• Thomas More took in hand to rebut Bugenhagen.  He claims that the Lutherans bore evil fruits, engendered the Peasants’ War, produced strife between priests and peoples, produced iconoclasm, and encouraged violation of vows of celibacy.  More’s coup de grace, in his mind and probably in truth, was that Bugenhagen seriously underestimated just how Catholic (=Romanist) the King of England was (25).  Henry, after all, was the Defensor Fidei and he proudly sported it.  Again, however, like Fisher’s sermon and the book-burning at St. Paul’s, More was conferring dignity and heightening interest in Reformation issues.
  • By the end of 1525, the small band of scholars and sympathizers had assembled and were assembling at Cambridge, otherwise made famous by the term “Little Germany” meeting at the “White Horse Tavern.” Prof. Clebsch offers a preliminary and suggestive list (helpfully) of fifty and sixty members of the University (42):  Robert Barnes, Shaxton, Crome, Forman, Lambert, Mallory, Frith, Bilney, Arthur, Paget, Taverner, Cranmer (highlighted given our interest), Heath, Parker, May, Latimer, Ridley, Bale, Fox and Day—“a fair roster of subsequent leaders of England’s church reforms” (42).  Prof. Clebsch advises that the group—formally or informally?—chose Robert Barnes for the “role of spokesman” (42). 
  • 24 December 1525, Christmas Eve, the 4th Sunday in Advent.  Robert Barnes, the prior of Augustinian Friars and a leading figure “in the circle of scholars” preached at St. Edward’s Church a “paraphrase of Luther’s postil for the day” (24).  This raises the big issue again: what Lutheran documents were in Cambridge? 
  • 24 December 1525,  Hugh Latimer also raises “Reformation themes” (24), although Prof. Clebsch merely refers to this without further evidence.
  • Another shift:  William Tyndale and William Roy’s English translation of the NT had been printed at Cologne (possibly Hamburg?). 
  • By the end of 1525, Cardinal Wolsey was bracing “for another demonstration” (26).  Henry VIII communicated to Bp. John Longland (Lincoln) who, by Royal affirmation and directive, informed Cardinal Wolsey of “Henry’s full approval to hold a book-burning service” (26-27).  The King suggested, again, Bishop Fisher was the preacher for the service.  Fisher was “most meete to make that sermon…”  Longland added that Fisher was appropriate “propter auctoritatem, gravitatem, et doctrinam personae.”  Henry gave the order, Wolsey picked the date, Fisher prepared to speak and other details were arranged.  All of this while Barnes was holding forth on Christmas Eve, 1525, at St. Edward’s.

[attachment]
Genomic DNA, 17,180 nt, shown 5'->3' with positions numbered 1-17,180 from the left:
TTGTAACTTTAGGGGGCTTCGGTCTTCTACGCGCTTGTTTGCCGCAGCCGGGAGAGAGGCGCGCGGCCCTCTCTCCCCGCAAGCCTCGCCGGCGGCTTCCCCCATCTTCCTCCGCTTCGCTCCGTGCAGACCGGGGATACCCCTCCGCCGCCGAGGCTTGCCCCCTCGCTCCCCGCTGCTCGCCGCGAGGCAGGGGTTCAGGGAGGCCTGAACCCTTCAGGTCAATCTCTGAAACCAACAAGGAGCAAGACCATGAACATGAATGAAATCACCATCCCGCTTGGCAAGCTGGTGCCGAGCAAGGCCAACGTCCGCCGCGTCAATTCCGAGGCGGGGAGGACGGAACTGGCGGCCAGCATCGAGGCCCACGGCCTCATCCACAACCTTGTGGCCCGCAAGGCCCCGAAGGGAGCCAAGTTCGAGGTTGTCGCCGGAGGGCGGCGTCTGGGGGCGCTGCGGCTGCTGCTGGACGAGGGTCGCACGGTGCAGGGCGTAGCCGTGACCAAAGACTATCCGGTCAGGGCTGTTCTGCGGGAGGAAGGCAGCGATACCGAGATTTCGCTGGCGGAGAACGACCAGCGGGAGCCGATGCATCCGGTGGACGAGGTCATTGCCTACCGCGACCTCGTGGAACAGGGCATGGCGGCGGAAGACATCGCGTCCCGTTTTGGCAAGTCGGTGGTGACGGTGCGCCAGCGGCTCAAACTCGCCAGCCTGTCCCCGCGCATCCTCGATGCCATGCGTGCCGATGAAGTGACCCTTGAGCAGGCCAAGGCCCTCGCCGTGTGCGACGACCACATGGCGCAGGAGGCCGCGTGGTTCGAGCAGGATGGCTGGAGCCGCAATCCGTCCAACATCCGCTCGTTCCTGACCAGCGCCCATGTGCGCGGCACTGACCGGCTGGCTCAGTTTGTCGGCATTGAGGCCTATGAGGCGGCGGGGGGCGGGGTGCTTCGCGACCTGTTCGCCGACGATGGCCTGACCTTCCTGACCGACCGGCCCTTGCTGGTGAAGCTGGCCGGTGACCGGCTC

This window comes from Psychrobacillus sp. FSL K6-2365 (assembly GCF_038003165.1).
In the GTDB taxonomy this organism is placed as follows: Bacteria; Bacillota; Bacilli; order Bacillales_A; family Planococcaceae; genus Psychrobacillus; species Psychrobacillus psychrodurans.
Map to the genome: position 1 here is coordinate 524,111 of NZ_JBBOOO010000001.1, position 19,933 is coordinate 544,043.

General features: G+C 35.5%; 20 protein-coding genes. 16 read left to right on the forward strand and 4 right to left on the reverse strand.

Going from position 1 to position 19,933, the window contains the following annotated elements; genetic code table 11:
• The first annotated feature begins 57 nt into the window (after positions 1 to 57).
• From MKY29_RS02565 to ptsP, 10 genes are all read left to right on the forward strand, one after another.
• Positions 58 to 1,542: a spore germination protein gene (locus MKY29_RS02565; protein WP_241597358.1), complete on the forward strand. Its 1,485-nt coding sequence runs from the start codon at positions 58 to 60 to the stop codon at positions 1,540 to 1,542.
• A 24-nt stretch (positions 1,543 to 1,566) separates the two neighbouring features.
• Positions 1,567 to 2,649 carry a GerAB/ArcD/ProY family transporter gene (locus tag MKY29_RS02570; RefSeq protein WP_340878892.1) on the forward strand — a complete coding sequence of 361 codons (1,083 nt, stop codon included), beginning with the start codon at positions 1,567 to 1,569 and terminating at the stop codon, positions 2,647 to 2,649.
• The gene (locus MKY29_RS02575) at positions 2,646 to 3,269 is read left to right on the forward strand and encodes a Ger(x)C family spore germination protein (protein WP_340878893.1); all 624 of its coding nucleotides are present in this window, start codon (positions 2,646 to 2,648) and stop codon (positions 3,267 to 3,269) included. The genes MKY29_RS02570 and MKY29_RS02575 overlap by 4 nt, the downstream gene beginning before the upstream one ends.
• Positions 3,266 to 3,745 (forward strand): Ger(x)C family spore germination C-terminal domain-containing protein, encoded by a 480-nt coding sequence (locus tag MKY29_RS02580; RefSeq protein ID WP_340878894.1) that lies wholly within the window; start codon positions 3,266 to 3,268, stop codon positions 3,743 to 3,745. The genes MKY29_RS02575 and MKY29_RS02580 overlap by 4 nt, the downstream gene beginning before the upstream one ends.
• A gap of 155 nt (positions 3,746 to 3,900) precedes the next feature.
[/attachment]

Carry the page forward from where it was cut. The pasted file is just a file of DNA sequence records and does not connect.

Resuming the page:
• Quite tellingly, a Proclamation (a writ and search warrant?) was issued for a search for problematic books.  Merchants and stationers were ordered to surrender such.  Quarters were searched at Cambridge, but an earlier tip spread quickly and volumes/writings were hidden.
  • 11 February 1526.  Place: St. Paul’s, London. Time: 0800 AM. Quinquagesima Sunday.  Theme: a spectacular show of repudiation, abjuration, and a good solid show of burning books. “Special scaffolds over the stairs” was erected to hold approximately forty-plus ecclesiastical dignitaries—36 abbots, mitred priors, bishops, chaplains, and doctors, all in “damask and silk” (27).  A special pulpit was put above these seated dignitaries.  All this elevated for good theater.  Opposite the scaffold for the church dignitaries another special scaffold was created for the religious criminals.  Again, for visibility.